One of the painful ironies of office life is that we can never quite get the temperature right. We spend our summers shivering in meat lockers and our winters sweating in saunas. —
Want More Productive Workers? Adjust Your Thermostat | Fast Company
(Amen, I say.)
What’s the right balance between restraint and aggressive repeating and redistributing of other people’s reports? (Remember, retweets aren’t endorsements, usually! But they can spread falsehood at the speed of light.) I’m not sure. — The ‘facts’ from Benghazi | Capital New York h/t @JulieWestfall
I am no Clay Shirky, guys, but here is my schpeel. Read it and back their Kickstarter, please.
1) Laura and Chris are two amazing human beings.
I may call a lot of people great and awesome, but these two….I met Laura at a fellowship last year. She wowed every single mentor and every single entrepreneur there with her spirit and her passion toward her project. I met Chris slightly later and he is no less awe-inspiring.
In an industry full of cut-backs and bankruptcies, it’s nice to have people with energy around.
2) Simple, amazing reporting.
I told someone yesterday about backing them on Kickstarter and they mentioned how impossible it seems that this crew gets so much information about each and every murder. But they do. Because they are not only amazing human beings, but they have a simple, fresh and unique way of reporting. Something I wish all reporters did.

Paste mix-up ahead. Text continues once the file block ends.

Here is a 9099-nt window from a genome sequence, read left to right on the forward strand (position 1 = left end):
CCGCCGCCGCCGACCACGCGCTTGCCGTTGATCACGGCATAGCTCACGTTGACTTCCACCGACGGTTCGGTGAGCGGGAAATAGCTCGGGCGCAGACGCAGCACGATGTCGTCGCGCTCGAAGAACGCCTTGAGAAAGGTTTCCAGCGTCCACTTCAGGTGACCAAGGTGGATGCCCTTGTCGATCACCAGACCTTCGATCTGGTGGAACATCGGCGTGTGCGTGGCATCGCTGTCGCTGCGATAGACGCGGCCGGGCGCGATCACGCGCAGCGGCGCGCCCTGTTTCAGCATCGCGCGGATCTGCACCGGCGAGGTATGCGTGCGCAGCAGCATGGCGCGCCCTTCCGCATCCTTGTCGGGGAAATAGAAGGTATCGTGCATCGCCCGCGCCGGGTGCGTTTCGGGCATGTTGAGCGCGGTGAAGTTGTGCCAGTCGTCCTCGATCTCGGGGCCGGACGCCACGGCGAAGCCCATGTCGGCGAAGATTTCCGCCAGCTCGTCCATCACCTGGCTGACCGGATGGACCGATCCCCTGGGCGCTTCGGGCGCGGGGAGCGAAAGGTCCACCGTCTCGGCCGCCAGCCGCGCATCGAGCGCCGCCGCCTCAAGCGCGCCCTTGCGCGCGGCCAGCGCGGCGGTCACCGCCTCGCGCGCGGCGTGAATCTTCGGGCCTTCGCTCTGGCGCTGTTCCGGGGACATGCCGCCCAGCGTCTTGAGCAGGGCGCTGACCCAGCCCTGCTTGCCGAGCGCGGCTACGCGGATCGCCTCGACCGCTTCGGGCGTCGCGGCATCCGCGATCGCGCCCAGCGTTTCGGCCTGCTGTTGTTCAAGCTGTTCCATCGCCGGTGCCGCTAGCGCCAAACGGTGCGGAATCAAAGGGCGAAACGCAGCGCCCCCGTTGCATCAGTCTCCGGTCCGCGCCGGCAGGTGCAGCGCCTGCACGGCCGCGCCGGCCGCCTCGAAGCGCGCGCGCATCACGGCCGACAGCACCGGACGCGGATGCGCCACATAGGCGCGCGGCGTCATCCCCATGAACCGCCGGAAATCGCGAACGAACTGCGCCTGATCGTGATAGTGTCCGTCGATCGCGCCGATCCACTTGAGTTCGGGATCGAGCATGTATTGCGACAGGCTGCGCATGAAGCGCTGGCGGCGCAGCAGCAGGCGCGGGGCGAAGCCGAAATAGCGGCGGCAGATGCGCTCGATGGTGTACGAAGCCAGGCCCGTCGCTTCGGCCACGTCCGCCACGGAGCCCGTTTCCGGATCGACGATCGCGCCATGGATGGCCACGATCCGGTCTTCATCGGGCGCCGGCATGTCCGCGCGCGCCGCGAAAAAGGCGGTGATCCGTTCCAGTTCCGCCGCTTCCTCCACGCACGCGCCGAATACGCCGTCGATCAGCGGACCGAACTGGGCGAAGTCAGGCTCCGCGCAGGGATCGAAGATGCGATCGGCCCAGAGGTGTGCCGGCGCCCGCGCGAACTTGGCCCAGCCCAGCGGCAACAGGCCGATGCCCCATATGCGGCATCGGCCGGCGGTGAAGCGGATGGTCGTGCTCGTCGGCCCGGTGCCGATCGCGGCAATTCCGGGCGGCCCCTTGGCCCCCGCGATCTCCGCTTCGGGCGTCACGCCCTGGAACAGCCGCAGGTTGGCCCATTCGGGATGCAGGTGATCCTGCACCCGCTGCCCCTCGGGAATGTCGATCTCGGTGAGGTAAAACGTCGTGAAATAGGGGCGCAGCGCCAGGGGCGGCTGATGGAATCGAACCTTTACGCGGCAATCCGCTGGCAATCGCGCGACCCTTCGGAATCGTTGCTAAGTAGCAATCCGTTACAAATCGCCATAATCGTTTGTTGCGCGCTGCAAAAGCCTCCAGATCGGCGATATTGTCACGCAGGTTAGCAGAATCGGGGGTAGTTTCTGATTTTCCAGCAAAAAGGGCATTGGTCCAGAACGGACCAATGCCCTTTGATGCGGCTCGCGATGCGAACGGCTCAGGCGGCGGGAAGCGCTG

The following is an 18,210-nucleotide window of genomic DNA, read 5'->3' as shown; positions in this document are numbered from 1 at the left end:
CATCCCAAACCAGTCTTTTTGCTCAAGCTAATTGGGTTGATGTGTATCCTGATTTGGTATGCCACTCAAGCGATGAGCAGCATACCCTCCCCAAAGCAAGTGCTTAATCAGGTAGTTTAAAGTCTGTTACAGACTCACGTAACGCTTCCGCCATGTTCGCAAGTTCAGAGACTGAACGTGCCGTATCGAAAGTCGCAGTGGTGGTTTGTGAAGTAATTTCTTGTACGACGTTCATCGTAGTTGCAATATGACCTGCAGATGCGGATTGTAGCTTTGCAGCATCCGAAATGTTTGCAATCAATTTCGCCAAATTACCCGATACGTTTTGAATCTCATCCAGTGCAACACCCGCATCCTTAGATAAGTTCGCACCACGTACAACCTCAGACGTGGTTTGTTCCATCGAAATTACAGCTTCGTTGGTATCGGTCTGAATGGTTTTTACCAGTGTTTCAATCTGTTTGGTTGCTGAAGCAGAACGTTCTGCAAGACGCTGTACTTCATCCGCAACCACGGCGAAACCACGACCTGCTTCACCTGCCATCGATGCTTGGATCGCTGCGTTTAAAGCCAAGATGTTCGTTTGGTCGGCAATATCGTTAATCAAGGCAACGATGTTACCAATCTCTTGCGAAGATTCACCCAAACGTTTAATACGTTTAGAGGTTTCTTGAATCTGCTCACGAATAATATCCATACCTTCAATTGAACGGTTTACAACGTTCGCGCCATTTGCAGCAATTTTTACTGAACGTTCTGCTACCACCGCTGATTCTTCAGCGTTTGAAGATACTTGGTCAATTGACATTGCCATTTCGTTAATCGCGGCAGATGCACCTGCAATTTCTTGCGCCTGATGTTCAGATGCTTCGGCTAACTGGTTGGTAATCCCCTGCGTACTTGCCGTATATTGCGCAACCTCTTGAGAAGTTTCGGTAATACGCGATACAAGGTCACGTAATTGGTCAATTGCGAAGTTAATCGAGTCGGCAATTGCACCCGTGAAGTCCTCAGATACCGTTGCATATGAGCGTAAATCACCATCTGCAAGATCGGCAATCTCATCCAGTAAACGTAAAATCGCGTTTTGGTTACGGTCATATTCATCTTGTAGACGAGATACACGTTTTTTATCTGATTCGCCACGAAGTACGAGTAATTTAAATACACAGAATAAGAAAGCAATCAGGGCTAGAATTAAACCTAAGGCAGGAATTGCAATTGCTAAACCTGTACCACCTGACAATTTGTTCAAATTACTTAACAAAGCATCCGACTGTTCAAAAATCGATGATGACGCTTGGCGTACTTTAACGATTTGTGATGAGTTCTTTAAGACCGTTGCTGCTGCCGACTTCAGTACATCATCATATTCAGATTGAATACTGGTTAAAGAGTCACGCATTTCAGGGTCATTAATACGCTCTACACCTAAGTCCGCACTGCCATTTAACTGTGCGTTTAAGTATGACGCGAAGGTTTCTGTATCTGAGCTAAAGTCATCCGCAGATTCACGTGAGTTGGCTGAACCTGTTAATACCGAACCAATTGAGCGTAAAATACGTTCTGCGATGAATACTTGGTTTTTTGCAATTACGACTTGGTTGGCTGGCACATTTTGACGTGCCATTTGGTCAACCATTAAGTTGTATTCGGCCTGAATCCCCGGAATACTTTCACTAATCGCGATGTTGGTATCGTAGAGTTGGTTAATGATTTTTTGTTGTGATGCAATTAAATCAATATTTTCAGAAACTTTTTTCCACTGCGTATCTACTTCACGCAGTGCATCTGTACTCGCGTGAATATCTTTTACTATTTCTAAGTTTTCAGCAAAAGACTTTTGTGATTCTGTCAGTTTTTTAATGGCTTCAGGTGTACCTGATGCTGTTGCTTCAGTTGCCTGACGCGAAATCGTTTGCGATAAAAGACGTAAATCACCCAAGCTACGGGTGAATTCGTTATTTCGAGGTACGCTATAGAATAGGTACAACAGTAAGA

3) Innovation on any level needs to be funded.
God Bless the Knight News Challenge, but some things don’t need $1 million. Some things need less. We need to find a way to fund medium-scale projects. I’m part of a newsroom that gets large foundations to help fund our journalism, but I’d like to be part of an ecosystem that funds all amazing journalism. $50? I can afford that.
B Mack, as she was known.
Things I know because of B Mack:
* Saying “like” constantly makes you sound much less smart than she knows you are.
* Don’t futz with copyright.
* You have a choice with your notes. Keep them all, and use them as backup if you get subpoenaed. Or get rid of them every six months and rely on your unreliable memory.
But there was more.
I should tell you Barbara Mack was my college professor in media law. She also taught ethics, and really, you got a little of both regardless of which class you took.
She had a whipsmart sense of humor. She was tough, but students streamed into her classes at Iowa State — my alma mater — because she cared. She was one of the best teachers I’ve ever had because she was determined that we would leave college with a firm base in media law.
She was pretty amazing.
I woke up this morning to a stream of messages from my fellow alumni about her. We were a close class, those of us who wrote and learned and became journalists at the Iowa State Daily. We have been flown far and abroad, close and nearby.
But there are things we remember about our time in Ames. B Mack’s tough as hell classes. Working until far too late to get the paper out. Living in that tiny room, forgetting you had class because the news did, and for some of us still does, come first.
Her death was the second piece of sad news I received while catching up on the world.